The chemical element bromine, whose compounds contribute significantly to the depletion of ozone in the lower atmosphere, is also released in polar regions to a great extent from snow on land. This is the result reached by an international research team of scientists from the Institute of Environmental Physics of Heidelberg University and colleagues from the USA, who performed measurements and sampling together in Alaska. Until now, science has assumed that sea ice was the sole source of bromine emissions. A novel spectroscopic measurement device, developed in Heidelberg, was used aboard an American research aircraft for this study.
The results of this research have now been published in Nature Geoscience.
Ozone plays a key role not only in the stratosphere, but also on the ground. While at ground level it is not particularly relevant for the protection from UV radiation, it is for the self-cleaning of the atmosphere and removal of contaminants. In the 1990s Heidelberg researchers working with Prof. Dr. Ulrich Platt had already discovered that the extensive ozone depletion in the atmosphere close to the ground in the Arctic and Antarctic was due to a reaction of bromine with ozone, producing bromine oxide. This bromine is released in autocatalytic processes. During the polar spring, the resulting bromine oxide clouds can spread over several thousand square kilometres. "It is by far the largest release of bromine on our planet," says Prof. Platt of the Institute of Environmental Physics at Heidelberg University. The precise processes involved are quite complex and are still a topic of current research.
Now the investigations in Alaska by the international team of scientists have yielded new information on the release of bromine from ice and snow. The researchers studied a variety of samples taken on site. It appears that the bromine-release processes are correlated to daylight, and thus involve photochemical reactions. Most importantly, however, the team was able to prove that the bromine emissions depended heavily on the pH value of the snow or ice sample. "The more acidic the sample, the more bromine was released. This led to the surprising result that snow on land, which is typically acidic, releases more bromine than alkaline sea ice, even though sea ice clearly contains more bromine," explains Dr. Denis Pöhler, a member of Prof. Platt's team.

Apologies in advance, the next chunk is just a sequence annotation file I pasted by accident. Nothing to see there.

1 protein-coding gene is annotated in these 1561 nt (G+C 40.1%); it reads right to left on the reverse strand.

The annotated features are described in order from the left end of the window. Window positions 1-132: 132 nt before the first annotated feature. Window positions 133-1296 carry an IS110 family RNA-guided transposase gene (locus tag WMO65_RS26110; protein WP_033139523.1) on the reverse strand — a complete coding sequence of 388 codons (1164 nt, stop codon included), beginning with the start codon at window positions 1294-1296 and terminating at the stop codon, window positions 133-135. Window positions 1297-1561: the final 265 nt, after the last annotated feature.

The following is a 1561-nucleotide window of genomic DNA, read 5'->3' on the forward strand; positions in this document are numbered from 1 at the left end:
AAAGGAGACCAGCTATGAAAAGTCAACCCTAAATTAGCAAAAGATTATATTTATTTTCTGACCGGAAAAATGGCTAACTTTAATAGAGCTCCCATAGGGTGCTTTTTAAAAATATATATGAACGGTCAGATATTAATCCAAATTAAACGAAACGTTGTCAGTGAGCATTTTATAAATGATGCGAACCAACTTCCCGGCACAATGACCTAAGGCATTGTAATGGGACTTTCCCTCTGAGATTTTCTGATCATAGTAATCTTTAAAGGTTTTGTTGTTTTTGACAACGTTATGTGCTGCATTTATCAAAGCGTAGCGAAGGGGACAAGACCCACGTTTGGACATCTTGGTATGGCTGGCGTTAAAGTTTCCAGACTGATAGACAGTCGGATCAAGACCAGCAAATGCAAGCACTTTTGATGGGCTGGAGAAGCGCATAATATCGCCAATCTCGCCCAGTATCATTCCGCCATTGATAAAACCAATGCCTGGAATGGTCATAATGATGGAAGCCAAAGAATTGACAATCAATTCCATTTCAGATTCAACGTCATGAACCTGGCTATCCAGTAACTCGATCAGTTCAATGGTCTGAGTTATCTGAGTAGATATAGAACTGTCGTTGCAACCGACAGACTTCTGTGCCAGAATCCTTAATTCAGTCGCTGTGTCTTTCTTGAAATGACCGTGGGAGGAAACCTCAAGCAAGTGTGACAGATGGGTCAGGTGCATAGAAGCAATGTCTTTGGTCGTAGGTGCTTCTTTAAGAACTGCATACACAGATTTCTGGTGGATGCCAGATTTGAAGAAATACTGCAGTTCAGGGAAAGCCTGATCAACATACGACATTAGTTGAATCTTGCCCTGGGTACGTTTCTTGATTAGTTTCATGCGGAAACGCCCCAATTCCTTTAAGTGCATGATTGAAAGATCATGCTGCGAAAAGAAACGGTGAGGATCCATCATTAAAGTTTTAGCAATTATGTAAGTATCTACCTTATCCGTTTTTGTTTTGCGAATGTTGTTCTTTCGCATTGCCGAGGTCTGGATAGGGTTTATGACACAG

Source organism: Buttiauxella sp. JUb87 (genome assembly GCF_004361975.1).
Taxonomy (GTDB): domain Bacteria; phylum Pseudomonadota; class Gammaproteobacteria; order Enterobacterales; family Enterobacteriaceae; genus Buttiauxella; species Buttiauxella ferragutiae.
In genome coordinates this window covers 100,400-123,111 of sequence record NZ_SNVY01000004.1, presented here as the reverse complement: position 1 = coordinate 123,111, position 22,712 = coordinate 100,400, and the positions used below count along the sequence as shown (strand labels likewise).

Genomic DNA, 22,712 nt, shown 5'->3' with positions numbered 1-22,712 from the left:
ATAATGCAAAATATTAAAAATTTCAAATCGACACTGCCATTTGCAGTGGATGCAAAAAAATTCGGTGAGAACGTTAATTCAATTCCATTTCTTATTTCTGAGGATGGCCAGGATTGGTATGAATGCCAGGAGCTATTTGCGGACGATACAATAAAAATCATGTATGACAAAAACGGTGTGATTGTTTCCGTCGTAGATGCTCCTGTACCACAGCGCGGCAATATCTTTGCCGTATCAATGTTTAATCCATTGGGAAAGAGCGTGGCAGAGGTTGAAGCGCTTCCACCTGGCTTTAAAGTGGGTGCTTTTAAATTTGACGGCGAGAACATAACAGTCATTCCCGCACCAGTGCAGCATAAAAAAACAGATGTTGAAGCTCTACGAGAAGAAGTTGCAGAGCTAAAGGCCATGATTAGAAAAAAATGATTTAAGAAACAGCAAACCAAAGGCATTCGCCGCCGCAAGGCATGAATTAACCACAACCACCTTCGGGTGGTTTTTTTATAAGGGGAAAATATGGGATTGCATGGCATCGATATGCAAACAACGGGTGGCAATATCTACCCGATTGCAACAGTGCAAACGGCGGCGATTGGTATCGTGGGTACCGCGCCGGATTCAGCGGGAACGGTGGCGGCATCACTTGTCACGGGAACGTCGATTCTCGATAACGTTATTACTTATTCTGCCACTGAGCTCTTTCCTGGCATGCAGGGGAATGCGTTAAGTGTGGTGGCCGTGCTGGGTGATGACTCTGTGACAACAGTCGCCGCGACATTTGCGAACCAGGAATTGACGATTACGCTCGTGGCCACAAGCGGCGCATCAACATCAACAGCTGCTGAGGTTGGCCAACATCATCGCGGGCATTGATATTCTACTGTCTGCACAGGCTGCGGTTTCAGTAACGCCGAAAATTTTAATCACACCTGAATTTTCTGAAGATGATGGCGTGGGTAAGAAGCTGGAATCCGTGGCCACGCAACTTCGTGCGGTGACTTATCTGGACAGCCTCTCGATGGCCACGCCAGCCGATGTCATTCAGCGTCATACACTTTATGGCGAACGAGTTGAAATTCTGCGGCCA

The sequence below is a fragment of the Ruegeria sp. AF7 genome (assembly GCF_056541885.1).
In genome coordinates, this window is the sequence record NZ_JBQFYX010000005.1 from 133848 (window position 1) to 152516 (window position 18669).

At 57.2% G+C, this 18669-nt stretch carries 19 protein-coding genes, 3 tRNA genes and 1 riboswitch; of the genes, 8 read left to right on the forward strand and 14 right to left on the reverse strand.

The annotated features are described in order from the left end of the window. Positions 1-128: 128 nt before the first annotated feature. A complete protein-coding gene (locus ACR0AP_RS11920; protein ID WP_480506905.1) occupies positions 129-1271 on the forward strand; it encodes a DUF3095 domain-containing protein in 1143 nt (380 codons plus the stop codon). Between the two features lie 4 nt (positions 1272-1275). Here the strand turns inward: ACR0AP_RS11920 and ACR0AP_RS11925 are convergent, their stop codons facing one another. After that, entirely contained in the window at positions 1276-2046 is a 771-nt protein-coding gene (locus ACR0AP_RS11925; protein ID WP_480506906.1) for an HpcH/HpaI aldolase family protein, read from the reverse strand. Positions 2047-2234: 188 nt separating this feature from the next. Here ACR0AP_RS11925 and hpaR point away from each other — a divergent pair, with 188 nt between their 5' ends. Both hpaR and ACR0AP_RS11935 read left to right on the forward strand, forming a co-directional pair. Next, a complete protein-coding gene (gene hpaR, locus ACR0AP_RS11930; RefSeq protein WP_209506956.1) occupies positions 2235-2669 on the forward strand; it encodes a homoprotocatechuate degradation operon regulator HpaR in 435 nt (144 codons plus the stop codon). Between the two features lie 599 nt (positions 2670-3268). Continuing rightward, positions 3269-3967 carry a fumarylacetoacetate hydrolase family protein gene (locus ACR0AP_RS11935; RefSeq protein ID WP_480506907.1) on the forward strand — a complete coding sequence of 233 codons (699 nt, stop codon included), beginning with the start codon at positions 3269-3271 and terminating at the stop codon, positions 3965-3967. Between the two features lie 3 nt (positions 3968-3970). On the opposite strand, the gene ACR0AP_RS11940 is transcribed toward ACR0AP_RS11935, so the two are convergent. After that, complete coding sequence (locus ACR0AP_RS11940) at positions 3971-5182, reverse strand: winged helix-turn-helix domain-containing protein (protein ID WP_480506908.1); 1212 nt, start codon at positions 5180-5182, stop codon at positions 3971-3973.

The scientists from Heidelberg University confirmed these findings particularly through simultaneous observations from the aircraft. The instrument, which was developed as part of a project funded by the German Research Foundation at the Institute of Environmental Physics, measures the sunlight reflected and scattered on the surface of the snow and in the atmosphere. Bromine oxide absorbs some of the sunlight. Based on the amount of absorption, the Heidelberg scientists were able to determine the bromine concentration and its vertical distribution up to several kilometres altitude. They also obtained data on its horizontal distribution. "This kind of comprehensive data allows us to precisely find the sources of bromine release in the Arctic," stresses Dr. Pöhler.
The studies were conducted as part of the "Bromine, Ozone and Mercury Experiment" (BROMEX). Collaborators included researchers from Purdue University in West Lafayette/Indiana, the Cold Regions Research and Engineering Laboratory in Fort Wainwright/Alaska, the University of Alaska Fairbanks and the Georgia Institute of Technology in Atlanta. The instrument developed in Heidelberg will be used aboard the new German HALO research aircraft to measure not only bromine oxide, but also other compounds of significance for the atmosphere, such as nitrogen dioxide and sulphur dioxide.
Cite This Page: